Cerebellar Abiotrophy (CA/ataxia) in the Australian Kelpie by Kathy Gooch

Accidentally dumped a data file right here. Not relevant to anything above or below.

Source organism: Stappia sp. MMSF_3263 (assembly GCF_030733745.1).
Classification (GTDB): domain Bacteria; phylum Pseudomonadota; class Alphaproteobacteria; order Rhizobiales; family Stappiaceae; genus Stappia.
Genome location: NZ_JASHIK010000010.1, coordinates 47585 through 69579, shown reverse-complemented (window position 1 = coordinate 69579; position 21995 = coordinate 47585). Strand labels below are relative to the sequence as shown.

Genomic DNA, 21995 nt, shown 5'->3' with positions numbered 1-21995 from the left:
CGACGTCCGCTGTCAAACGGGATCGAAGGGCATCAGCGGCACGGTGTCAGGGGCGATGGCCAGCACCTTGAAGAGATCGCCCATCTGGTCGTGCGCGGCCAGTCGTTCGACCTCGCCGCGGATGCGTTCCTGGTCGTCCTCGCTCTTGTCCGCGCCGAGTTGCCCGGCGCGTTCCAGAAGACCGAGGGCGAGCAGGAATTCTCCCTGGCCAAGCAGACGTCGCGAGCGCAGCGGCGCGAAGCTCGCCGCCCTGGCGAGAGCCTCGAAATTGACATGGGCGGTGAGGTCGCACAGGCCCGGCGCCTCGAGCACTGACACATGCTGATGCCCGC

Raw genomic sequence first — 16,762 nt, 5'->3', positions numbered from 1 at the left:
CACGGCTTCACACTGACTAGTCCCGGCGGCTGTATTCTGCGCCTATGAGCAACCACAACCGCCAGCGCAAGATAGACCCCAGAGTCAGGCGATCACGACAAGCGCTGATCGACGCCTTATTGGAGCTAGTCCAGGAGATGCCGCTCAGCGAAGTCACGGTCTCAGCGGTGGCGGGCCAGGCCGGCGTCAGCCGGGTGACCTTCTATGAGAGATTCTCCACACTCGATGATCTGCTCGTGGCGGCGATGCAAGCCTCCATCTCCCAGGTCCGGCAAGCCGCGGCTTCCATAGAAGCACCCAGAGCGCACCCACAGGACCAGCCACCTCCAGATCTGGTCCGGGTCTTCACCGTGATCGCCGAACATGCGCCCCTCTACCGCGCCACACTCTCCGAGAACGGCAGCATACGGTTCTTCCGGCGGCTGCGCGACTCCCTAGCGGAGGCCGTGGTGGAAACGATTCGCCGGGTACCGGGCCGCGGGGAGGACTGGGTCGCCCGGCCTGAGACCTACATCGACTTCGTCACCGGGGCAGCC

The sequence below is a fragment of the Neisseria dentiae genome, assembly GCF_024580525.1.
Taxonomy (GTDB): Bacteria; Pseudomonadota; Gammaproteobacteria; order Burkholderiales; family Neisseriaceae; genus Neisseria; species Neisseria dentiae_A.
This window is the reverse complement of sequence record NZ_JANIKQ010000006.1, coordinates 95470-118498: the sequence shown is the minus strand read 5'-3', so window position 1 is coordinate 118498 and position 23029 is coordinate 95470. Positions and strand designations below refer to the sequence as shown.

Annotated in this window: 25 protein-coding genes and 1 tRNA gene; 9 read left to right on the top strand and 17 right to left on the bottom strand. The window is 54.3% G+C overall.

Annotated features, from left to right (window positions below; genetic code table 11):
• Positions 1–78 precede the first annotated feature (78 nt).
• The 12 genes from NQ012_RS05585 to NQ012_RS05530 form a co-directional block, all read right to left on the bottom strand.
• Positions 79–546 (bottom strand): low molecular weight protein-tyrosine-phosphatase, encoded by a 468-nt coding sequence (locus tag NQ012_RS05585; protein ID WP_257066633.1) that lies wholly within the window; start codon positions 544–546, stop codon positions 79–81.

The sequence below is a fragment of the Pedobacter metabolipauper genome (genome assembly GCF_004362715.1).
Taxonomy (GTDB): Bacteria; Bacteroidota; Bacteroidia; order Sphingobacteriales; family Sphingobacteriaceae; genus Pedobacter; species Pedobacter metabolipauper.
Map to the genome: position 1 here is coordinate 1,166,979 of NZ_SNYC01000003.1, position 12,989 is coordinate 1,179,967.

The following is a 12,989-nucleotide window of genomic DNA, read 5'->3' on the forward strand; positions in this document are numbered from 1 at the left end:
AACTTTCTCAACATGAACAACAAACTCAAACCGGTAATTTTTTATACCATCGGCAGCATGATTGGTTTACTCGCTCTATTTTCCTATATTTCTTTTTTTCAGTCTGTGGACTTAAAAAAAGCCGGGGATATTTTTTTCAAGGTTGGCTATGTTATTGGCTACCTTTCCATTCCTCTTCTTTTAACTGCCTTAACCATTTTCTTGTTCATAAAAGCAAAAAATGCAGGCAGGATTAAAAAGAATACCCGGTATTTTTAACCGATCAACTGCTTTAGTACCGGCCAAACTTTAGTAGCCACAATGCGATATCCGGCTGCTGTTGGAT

The most prevalent genetic disease to affect the Australian Kelpie is CA (cerebellar abiotrophy). Because the ramifications of this condition are universally widespread it is the most significant genetic disorder in the breed. It is also one which is not openly discussed by breeders. Affected dogs are usually destroyed, with no necropsy being done and the carrier parents are bred to other dogs, only to perpetuate the carrier status. Hopefully this article will answer questions regarding this condition and illustrate the need for a DNA test and co-operation amongst breeders with regards to submitting samples. What is cerebellar abiotrophy? The cerebellum is the part of the brain that regulates the control and coordination of movement. In this condition, cells in the cerebellum mature normally before birth, but then deteriorate prematurely causing clinical signs associated with poor coordination and lack of balance. The Purkinje cells in the cerebellum are primarily involved; cells in other areas of the brain may also be affected. How is cerebellar abiotrophy inherited? An autosomal recessive mode of inheritance has been confirmed or is strongly suspected for the abiotrophies listed below, with the exception of x-linked cerebellar ataxia in the English pointer, which has an x-linked mode of inheritance. This means BOTH parents must be carriers or affected. Carriers exhibit no symptoms of the disease, while affected dogs can exhibit a range of symptoms from mild to severe. There seems to be much confusion with regards to how CA is inherited in the Australian Kelpie. Click here for more detailed information. What breeds are affected by cerebellar abiotrophy? Neonatal cerebellar abiotrophy (very rare) - Affected cells start to degenerate before birth, so that signs of cerebellar dysfunction are present at birth or when the pup first walks. Beagle, Samoyed Postnatal cerebellar abiotrophy - Cells in the cerebellum are normal at birth and begin to degenerate at variable times thereafter. Australian Kelpie, Border Collie, Labrador Retriever - Clinical signs can be first seen at 6 to 12 weeks, and the condition can worsen quickly (over a few weeks). Or clinical signs can be subtle and not appear until the animal is older. Cerebellar and extrapyramidal nuclear abiotrophy - Cells in other regions of the brain deteriorate as well. For many breeds and many disorders, the studies to determine the mode of inheritance or the frequency in the breed have not been carried out, or are inconclusive. We have listed breeds for which there is a consensus among those investigating in this field and among veterinary practitioners, that the condition is significant in this breed. What does cerebellar abiotrophy mean to your dog & you? The cerebellum is the part of the brain that regulates the control and coordination of voluntary movement. The clinical signs of cerebellar dysfunction in affected dogs may include poor balance, a wide-based stance (feet planted far apart), stiff or high-stepping gait, apparent lack of awareness of where the feet are (standing or walking with a foot knuckled over), and head or body tremors. These signs worsen either quickly or slowly (see breed list above). Affected dogs may become unable to climb stairs or stand without support. They have normal mental alertness. Clinical signs can come in varying degrees of severity from mildly affected egg; slight head tremor, slight propping in the rear end to falling over and total loss of control. Symptoms usually appear at 6 to 12 weeks. Some dogs adapt to the dysfunction and show little disability. Where other regions of the brain are also affected, you may see signs such as behaviour change (loss of house training, aggression), confusion, blindness, and seizures. How is cerebellar abiotrophy diagnosed? The clinical signs are suggestive of cerebellar disease, particularly if they are seen in a breed in which abiotrophy is known to occur. Your veterinarian will do tests to rule out other conditions that can cause similar signs. Unfortunately 100% diagnoses can only be determined upon necropsy of the brains of suspect animals. This re-enforces the need for a DNA test to determine carrier/affected status. How is cerebellar abiotrophy treated? There is no treatment for this condition. Dogs do not recover from this disorder and usually at some point (depending on the rate of the progressive deterioration that occurs), euthanasia becomes the best option. Breeding advice Affected dogs, their parents (carriers of the trait), and their siblings (suspect carriers) should NOT be bred. With x-linked cerebellar ataxia, only male pups are affected, and the mother is the carrier of the trait. But this is only in the English Pointer, not the Kelpie. CA has become a widespread problem in the breed. It is apparent that it is not just an Australian, American, or European problem. Because of the relative ease of importing a dog from Australia, a Rabies free country, it is now a global issue. CA is also in both the Working Kelpie and the Show Kelpie. More than one Working Kelpie line is affected. Dr. Don Robertson, a West Australian geneticist who studied the problem wrote in an article on CA in Kelpies for the Australian Veterinary Journal in 1989 “In the Kelpies studied here, the putative gene appears to have been inherited from several dogs which have been prominent in sheep dog trials and have been widely used for breeding. Consequently, an increase in the incidence of cerebellar abiotrophy in working sheepdog strains can be expected“. Unfortunately at present there are very few Working Kelpie pedigrees in which these lines do not appear. This once again exemplifies the need for a DNA test. It seems that the reason it does not appear that CA is a problem in Australia is the “shoot, shovel and shut-up attitude” No one talks about affected litters. They just disappear in a hole. Then the parents which are obviously carriers are bred to other dogs and if nothing shows up the pups are sold as “normal”. The unsuspecting buyer is than buying a possible carrier. Then the buyer purchases another dog from the same lines in the hopes of doing a line breeding. Then as bad luck would have it that dog is a carrier. These dogs are bred and BANG!!!!! You have a litter of affected pups. The ones showing symptoms are shot and the non affected ones sold and bred. Odds are they are carriers as well so the problem continues and continues and continues. Some of these carriers have been exported out of the country only spreading the problem. The issue with CA as is that it can appear at six weeks or at two or three years . This is a terrible loss to many people of a beloved pet, not to mention the time and money put into training a dog. If a DNA test was developed, affected individuals could be euthanized and carriers could be desexed and still used as working dogs. Also the non carriers of a litter could be bred and the positive traits of those lines still passed on with out the worry of genetic problems. If breeders think that they would lose money as a result of this DNA test, exactly the opposite would occur. If a pup was sold with a CA clear certificate the value of that pup would be greater than those without. Also because of the cost of export, breeders and buyers would be put in a position to have testing done before dogs left the country. Because the Kelpie has a relatively small gene pool to eliminate excellent carriers from the gene pool would be madness. The KEY is to KNOW THE STATUS of the dogs you are breeding.